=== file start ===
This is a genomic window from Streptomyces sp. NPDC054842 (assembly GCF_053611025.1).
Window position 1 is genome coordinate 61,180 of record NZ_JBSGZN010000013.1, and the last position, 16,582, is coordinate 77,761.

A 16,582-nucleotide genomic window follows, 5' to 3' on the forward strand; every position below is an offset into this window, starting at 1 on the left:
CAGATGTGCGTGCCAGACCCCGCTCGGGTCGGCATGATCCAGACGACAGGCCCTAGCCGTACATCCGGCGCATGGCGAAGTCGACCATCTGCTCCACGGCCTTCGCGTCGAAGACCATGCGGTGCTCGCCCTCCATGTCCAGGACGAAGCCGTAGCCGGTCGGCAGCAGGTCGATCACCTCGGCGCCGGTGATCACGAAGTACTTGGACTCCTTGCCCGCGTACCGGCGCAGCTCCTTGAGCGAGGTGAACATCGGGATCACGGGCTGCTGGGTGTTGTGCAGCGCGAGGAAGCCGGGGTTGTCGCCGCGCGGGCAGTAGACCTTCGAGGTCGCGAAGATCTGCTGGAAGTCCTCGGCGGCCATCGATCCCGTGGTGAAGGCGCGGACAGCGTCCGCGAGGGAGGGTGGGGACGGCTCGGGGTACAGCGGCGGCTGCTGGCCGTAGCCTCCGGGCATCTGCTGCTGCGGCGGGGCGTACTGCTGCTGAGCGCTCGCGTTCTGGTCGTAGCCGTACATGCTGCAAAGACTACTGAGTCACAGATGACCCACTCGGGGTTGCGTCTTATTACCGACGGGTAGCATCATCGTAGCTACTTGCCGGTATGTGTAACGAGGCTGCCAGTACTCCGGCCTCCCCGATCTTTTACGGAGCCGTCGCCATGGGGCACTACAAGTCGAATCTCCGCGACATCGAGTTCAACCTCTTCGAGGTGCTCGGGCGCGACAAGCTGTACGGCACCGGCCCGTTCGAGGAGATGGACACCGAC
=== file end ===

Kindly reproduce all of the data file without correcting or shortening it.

This is a genomic window from Streptomyces sp. NPDC054842 (assembly GCF_053611025.1).
Window position 1 is genome coordinate 61,180 of record NZ_JBSGZN010000013.1, and the last position, 16,582, is coordinate 77,761.

A 16,582-nucleotide genomic window follows, 5' to 3' on the forward strand; every position below is an offset into this window, starting at 1 on the left:
CAGATGTGCGTGCCAGACCCCGCTCGGGTCGGCATGATCCAGACGACAGGCCCTAGCCGTACATCCGGCGCATGGCGAAGTCGACCATCTGCTCCACGGCCTTCGCGTCGAAGACCATGCGGTGCTCGCCCTCCATGTCCAGGACGAAGCCGTAGCCGGTCGGCAGCAGGTCGATCACCTCGGCGCCGGTGATCACGAAGTACTTGGACTCCTTGCCCGCGTACCGGCGCAGCTCCTTGAGCGAGGTGAACATCGGGATCACGGGCTGCTGGGTGTTGTGCAGCGCGAGGAAGCCGGGGTTGTCGCCGCGCGGGCAGTAGACCTTCGAGGTCGCGAAGATCTGCTGGAAGTCCTCGGCGGCCATCGATCCCGTGGTGAAGGCGCGGACAGCGTCCGCGAGGGAGGGTGGGGACGGCTCGGGGTACAGCGGCGGCTGCTGGCCGTAGCCTCCGGGCATCTGCTGCTGCGGCGGGGCGTACTGCTGCTGAGCGCTCGCGTTCTGGTCGTAGCCGTACATGCTGCAAAGACTACTGAGTCACAGATGACCCACTCGGGGTTGCGTCTTATTACCGACGGGTAGCATCATCGTAGCTACTTGCCGGTATGTGTAACGAGGCTGCCAGTACTCCGGCCTCCCCGATCTTTTACGGAGCCGTCGCCATGGGGCACTACAAGTCGAATCTCCGCGACATCGAGTTCAACCTCTTCGAGGTGCTCGGGCGCGACAAGCTGTACGGCACCGGCCCGTTCGAGGAGATGGACACCGAC